The reason why I had to be pushed out is because the interests of workers – in terms of the way I led the organization – were always a priority. They were more pronounced every day and the differences between those interests and the interests of the political establishment became more clear. When you lead workers and represent them and them only and you do not report to anybody else, but them, yet you have a relationship with a political party, then you are faced with those inherent contradictions. That is what led to my ultimate expulsion from the NUNW, because the leadership style was such that it was loyal only to the workers and ignored the interest of the political establishment.

It is an open secret that you are a Swapo cadre. Do you still pay your dues to the party?
I am still with Swapo. All the time. I didn’t join Swapo to please people, or because of Sam Nujoma, or [President] Hage [Geingob] or [Hifikepunye] Pohamba. Just because we have differences, I should move out of the party? It is my party and I remain a stubborn member of the party. I do not care what the winds say and how they blow, I’m an all-season of member of the party.

How would you define the relationship between NANLO and government?
We do not have a relationship, except that we are citizens and soon we will be getting into government, but only as a union to recruit workers so that we represent them much better than they are being represented now. We do not want any other relationship with government. Of course they are not comfortable with NANLO. They want it to die. I’m not too sure if the individuals within government at the present day will be comfortable with guys, like myself, because some of them in government today were party to the looting of the Government Institutions Pension Fund (GIPF) money.

Did the issue of GIPF money die with your exit from NUNW or are you still pursuing it?
The reason why I had to be kicked out was for the issue to die. But whether those in government will be able to keep a lid over a boiling pot forever is something else. I think the beauty of it all is that Namibians in general have become much more alert and more awake, because the older generation that was keeping us blind is growing tired, but those us who will remain will want to hear answers.  They can’t escape it. It’s inevitable.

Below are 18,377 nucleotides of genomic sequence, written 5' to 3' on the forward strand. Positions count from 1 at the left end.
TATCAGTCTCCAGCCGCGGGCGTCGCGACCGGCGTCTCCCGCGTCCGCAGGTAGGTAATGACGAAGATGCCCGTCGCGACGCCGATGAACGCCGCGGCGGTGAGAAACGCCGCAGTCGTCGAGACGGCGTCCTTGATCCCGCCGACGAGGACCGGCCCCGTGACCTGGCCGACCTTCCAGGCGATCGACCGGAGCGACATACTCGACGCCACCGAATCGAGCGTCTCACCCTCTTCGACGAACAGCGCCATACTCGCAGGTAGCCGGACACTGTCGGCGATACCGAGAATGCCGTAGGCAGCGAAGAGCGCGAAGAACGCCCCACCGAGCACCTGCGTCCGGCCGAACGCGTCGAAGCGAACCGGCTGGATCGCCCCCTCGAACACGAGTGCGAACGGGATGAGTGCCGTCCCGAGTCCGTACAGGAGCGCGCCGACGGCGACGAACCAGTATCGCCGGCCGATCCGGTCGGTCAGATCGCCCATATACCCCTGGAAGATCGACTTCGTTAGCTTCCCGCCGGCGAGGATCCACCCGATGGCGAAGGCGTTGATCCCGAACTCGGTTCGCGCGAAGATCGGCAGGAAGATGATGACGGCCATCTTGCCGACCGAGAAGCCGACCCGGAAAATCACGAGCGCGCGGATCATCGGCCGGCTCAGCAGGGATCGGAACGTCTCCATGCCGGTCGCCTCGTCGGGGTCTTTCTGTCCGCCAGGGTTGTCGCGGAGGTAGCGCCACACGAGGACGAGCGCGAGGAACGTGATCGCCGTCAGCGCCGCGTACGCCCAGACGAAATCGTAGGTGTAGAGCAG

What is your take on the state of the nation?
I think it is bad. As a nation, where are we? When did we take stock of the national development plans? What happened to Vision 2030? Are we getting there anytime soon? Has it been postponed? Where do you factor the Harambee Prosperity Plan into all of these? What sense does it make? What bread does it leave on my table? What employment opportunity does it create for children? When do we take stock to be able to have national consensus on the way forward? Who said presidents Geingob, Pohamba, Nujoma were right when they toured the world and asked for direct foreign investment? Do we agree with that? I personally do not think it is the right thing to do when we have all these years been rated as a net capital exporter in the world. When you see your president begging the world to come and invest in your country, you wonder what it is he thinks he is doing. What are his advisors doing? If leadership is unable to lead it must step aside, so that others can come in and lead.

There are talks that your role in the fishermen’s strike was to undermine the administration and leadership of President Geingob?
At the time of the strike, the majority of those fishermen were not even members of our union. I addressed the workers before they went on strike and told them that whatever they were to do, it should be done within the law.